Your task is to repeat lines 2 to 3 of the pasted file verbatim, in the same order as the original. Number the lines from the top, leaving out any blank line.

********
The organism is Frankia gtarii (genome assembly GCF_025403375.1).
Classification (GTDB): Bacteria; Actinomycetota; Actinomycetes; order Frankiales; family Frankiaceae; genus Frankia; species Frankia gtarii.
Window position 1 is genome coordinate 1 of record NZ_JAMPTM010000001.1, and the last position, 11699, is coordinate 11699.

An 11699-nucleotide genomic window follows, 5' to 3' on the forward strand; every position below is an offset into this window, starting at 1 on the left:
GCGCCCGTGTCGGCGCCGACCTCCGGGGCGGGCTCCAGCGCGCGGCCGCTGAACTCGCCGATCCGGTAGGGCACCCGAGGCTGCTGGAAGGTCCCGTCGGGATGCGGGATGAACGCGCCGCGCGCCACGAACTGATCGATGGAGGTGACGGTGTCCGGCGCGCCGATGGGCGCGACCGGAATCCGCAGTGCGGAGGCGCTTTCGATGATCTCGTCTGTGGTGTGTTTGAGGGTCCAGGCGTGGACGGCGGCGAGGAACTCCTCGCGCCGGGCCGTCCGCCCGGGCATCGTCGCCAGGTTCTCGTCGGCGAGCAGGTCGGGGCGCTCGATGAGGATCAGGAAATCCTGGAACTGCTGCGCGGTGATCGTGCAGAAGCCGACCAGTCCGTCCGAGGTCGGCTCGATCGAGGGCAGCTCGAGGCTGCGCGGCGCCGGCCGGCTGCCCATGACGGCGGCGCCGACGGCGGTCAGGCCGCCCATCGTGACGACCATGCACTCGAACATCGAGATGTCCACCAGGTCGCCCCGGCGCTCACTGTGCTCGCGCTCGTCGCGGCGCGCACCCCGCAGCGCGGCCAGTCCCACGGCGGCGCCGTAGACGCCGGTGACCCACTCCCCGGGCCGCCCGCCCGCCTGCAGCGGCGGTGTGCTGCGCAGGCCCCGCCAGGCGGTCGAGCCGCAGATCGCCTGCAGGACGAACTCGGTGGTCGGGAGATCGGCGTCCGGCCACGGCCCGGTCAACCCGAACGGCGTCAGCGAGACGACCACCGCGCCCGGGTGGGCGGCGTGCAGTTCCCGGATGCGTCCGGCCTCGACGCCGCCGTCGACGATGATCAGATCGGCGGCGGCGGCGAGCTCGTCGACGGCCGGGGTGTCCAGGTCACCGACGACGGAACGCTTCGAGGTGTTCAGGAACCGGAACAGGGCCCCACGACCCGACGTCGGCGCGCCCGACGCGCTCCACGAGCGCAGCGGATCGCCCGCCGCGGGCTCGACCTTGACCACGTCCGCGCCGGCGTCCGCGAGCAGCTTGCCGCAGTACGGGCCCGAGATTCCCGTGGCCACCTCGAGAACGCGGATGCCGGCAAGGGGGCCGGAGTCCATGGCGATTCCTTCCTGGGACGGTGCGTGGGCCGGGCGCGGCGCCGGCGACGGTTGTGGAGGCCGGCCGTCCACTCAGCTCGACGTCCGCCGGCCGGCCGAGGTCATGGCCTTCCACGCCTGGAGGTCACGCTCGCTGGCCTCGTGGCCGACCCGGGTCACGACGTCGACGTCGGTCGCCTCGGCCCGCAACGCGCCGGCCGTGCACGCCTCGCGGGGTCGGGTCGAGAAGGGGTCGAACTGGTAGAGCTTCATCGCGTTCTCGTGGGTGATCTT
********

Classification (GTDB): Bacteria; Actinomycetota; Actinomycetes; order Frankiales; family Frankiaceae; genus Frankia; species Frankia gtarii.
Window position 1 is genome coordinate 1 of record NZ_JAMPTM010000001.1, and the last position, 11699, is coordinate 11699.